Big relief: Cellphone unlocking charges and unreadable contracts are banned now.

Cellphone unlocking fees are no longer allowed in Canada, making it easier to swap out a SIM card when you travel and ensuring your new phone arrives unlocked.

The Canadian Radio-Television and Telecommunications Commission announced new terms to the Wireless Code of Conduct in June, after hearings in February in which consumers complained about unexpected charges and unclear terms of service. Those changes took effect Dec. 1.

One of the most significant changes in the new rules is elimination of the unpopular charge for unlocking the phone.That means new phones that come with a wireless package should come to you unlocked, and you can take your phone easily to a competitor’s network if you want to change carriers.

This is particularly helpful when travelling in other countries, so you can swap out your SIM card and use one from a local carrier without an unlocking fee.

The other big breakthrough involves new rules about consenting to data overage. On shared family plans, only the wireless account holder, not just any device holder, can consent to extra data or roaming charges.This should end parents’ pain of a teenage son or daughter agreeing to extra data for streaming or remote use of the cellphone without regard to the cost.

About one-third of complaints about wireless bills involved data charges, the CRTC found in a 2016 survey, and another 23 per cent of people who complained believed their cellphone contract was misleading.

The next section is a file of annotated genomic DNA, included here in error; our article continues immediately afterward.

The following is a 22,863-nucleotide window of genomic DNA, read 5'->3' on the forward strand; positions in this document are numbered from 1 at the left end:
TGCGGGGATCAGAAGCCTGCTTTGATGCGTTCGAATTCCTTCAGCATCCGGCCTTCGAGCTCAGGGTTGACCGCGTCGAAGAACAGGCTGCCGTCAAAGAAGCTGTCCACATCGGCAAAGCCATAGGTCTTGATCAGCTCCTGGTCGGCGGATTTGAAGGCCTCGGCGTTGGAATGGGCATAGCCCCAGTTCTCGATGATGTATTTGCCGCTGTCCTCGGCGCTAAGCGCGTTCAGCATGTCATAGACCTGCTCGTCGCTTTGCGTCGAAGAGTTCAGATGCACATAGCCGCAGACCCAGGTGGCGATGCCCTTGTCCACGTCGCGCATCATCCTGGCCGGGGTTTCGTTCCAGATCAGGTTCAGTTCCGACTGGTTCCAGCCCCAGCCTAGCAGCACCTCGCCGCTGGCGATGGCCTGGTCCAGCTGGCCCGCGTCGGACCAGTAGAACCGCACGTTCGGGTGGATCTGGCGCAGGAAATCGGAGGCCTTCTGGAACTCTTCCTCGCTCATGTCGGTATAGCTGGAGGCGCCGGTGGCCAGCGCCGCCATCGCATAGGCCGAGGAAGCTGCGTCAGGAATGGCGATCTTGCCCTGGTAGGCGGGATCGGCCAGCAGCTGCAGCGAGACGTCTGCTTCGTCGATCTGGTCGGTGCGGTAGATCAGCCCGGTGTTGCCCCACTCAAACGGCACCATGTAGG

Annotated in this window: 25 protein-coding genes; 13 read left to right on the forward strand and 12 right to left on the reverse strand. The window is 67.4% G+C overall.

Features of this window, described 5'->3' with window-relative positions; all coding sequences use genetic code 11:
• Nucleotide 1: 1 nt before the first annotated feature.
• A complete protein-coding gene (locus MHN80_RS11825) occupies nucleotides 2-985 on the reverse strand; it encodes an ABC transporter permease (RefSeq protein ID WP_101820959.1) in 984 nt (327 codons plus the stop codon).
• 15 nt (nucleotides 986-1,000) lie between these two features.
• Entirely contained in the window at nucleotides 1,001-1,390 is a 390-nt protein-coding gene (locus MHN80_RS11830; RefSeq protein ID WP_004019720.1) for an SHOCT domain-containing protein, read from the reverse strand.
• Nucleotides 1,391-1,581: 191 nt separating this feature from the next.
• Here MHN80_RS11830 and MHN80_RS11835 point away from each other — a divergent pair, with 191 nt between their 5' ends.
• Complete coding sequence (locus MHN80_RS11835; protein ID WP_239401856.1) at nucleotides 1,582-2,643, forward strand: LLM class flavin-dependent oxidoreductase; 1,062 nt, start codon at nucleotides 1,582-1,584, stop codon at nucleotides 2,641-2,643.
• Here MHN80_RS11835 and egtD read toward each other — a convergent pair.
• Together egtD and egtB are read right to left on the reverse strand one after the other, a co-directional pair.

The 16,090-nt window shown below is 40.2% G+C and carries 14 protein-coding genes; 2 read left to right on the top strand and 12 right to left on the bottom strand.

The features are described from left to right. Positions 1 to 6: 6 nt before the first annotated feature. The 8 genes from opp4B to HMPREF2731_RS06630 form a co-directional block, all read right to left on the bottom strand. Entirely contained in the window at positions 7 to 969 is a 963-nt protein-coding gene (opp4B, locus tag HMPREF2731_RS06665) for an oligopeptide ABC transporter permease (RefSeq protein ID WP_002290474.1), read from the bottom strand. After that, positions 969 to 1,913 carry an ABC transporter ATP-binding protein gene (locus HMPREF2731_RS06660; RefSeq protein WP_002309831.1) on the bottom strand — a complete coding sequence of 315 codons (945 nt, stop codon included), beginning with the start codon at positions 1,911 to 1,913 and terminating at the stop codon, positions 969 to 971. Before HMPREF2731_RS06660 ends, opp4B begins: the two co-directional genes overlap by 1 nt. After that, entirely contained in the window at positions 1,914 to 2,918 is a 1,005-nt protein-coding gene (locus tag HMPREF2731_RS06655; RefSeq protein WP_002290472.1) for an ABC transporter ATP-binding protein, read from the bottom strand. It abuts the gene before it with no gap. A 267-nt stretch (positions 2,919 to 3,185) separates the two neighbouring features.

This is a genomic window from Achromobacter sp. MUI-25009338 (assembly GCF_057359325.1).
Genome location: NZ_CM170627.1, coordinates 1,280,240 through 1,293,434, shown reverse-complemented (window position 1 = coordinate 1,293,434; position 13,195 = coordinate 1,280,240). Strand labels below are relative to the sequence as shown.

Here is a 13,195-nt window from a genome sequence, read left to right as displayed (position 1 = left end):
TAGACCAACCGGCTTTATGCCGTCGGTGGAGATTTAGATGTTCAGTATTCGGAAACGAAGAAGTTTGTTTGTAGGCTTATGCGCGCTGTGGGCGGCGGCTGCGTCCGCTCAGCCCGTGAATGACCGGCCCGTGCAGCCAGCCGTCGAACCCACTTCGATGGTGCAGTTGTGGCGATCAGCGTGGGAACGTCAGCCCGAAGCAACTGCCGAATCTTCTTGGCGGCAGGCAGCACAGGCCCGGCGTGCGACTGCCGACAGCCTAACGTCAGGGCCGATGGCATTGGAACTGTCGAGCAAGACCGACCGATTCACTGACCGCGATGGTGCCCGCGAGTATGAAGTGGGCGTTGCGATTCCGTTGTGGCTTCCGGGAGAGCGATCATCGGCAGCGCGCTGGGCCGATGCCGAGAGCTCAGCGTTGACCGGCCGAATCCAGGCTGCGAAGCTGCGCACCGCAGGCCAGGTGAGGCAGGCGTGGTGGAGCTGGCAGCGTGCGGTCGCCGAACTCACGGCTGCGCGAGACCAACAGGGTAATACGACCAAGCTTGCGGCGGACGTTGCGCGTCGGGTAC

In hearings earlier this year, John Lawford, executive director of the Public Interest Advocacy Centre, said the code is toothless unless it can be enforced. The CRTC has introduced a trial period for cellphone contracts. Customers now have 15 days to try a package and, if they’re not happy with the service, they can cancel if they haven’t exceeded 50 per cent of their monthly usage limit and if the phone is returned in near-new condition.

Other parts of the code of conduct were updated with the intention of helping consumers understand the terms of their contract. Misleading terms of service are among the most common complaints filed.

The new rules say:

  • Contracts must be in plain language.
  • The service provider must give a permanent electronic or paper copy of the contract, whichever the customer prefers.
  • The contract must clearly spell out minimum monthly charges and optional charges.
  • There must be a tool for customers to determine how much data they are using and potential roaming costs.